Oxfam has found evidence of poverty pay, abuse and gender discrimination in supply chains of global supermarkets.
News of such conditions come at a time when risk managers are becoming increasingly involved in environmental, social and corporate governance issues.
Oxfam found poor pay and harsh working conditions in farms and plantations that supply tea or fruit to global supermarkets including Lidl, Aldi, Sainsbury’s, Tesco and Morrisons.
The charity’s research included in-depth interviews with workers in India and Brazil, and surveyed workers in five other countries.
It said the findings shows how supermarkets’ “relentless drive to cut costs and maximise profits is fuelling poverty, abuse and gender discrimination in their supply chains”.
Interviews with workers on 50 tea plantations in Assam, India revealed that cholera and typhoid are prevalent because workers lack access to toilets and safe drinking water.
Half the workers questioned receive government ration cards because wages are so low and women workers, who are often in the lowest-paid, most labour-intensive jobs, regularly clocked up 13 hours of hard work a day.
Aldi, Morrisons, Tesco and Sainsbury’s confirmed to Oxfam that they source their own-brand tea from companies whose suppliers include the estates visited. Lidl is among other global supermarkets that source tea from the Assam region. Walmart, which owns Asda, responded to Oxfam and neither denied or confirmed links to the region.
Oxfam’s investigations also found that woman and children working on fruit farms in northeast Brazil are forced to rely on relatives or government support to feed their families outside the harvest season.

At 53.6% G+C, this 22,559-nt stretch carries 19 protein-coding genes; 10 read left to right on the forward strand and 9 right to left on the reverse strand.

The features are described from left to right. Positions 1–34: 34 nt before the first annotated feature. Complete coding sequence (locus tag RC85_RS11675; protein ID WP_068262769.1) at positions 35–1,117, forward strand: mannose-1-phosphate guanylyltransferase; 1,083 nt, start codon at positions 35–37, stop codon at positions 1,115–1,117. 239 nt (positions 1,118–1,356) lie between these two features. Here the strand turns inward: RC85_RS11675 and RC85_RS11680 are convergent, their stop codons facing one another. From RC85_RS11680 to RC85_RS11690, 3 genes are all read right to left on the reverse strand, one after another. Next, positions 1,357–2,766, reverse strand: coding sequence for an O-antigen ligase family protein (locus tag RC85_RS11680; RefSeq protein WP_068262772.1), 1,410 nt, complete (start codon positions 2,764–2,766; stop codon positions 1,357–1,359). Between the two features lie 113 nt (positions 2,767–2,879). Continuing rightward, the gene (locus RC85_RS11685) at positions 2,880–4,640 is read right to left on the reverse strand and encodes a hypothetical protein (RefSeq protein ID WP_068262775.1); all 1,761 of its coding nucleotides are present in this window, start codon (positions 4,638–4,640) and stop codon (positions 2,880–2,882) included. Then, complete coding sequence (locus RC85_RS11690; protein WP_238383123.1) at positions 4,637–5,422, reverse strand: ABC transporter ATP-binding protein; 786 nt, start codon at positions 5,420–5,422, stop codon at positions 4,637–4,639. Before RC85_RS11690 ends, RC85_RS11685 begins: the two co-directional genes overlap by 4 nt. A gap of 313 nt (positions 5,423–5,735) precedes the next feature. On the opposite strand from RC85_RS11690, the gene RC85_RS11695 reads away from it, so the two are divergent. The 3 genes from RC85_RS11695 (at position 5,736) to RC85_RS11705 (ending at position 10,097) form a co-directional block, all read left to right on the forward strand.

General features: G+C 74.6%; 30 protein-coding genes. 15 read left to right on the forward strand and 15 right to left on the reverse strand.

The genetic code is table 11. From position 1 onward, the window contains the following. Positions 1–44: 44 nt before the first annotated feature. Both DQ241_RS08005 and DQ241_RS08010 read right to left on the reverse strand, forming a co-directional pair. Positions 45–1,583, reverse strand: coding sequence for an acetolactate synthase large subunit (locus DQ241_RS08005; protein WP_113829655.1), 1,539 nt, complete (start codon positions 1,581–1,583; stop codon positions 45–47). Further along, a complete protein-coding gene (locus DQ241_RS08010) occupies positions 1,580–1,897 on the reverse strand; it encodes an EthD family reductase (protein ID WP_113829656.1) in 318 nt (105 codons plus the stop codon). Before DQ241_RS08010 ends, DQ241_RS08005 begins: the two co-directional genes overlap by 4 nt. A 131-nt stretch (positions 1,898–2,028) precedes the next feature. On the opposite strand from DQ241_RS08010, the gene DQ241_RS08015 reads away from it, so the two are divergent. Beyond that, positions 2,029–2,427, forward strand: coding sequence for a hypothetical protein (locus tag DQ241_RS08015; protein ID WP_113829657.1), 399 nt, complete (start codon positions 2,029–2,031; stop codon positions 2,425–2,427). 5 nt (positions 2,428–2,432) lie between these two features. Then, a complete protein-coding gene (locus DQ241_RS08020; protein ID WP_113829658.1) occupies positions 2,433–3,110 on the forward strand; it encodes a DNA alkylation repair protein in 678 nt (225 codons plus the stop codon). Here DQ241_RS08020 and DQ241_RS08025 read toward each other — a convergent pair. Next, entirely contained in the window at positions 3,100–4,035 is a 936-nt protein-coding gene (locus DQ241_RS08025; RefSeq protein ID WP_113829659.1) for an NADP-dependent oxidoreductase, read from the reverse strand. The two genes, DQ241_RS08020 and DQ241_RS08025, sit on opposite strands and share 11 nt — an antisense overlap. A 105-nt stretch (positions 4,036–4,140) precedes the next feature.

Workers also reported developing allergies and serious skin diseases as a result of using pesticides and other chemicals without adequate protection, on grape, melon and mango farms that supply Lidl and Sainsbury’s, and previously Tesco and Morrisons. Walmart again neither denied or confirmed links.
“Despite some pockets of good practice, supermarkets’ relentless pursuit of profits continues to fuel poverty and human rights abuses in their supply chains. Supermarkets must do more to end exploitation, pay all their workers a living wage, ensure women get a fair deal and be more transparent about where they source their products,” said Rachel Wilshaw, Oxfam’s ethical trade manager.
The charity’s research also found that workers who made tea in Assam collectively receive just three pence of the 79 pence paid for a 100g pack in the UK. If workers received five pence more of the retail price, they could be paid a living wage, Oxfam said.
“Supermarkets are snapping up the lion’s share of the price we pay at the till but the workers who toil for hours to harvest tea and fruit face inhumane working conditions and are paid so little they can’t even feed their families,” said Ms Wilshaw.
A separate Oxfam survey of more than 500 workers on farms and plantations in the Philippines, Ecuador, Costa Rica, Peru and the US also adds to the growing evidence that poor wages and abuse are rife across the food sector.
Three quarters of workers surveyed said that they were not paid enough to cover basic needs such as food and housing. More than a third said they were not protected from injury or harm at work and were not able to take a toilet break or have a drink of water when they needed it.
Commercial Risk is holding a one-day Supply Chain Risk Management conference in London on 25 November 2019. Find out more about the programme and book your space here.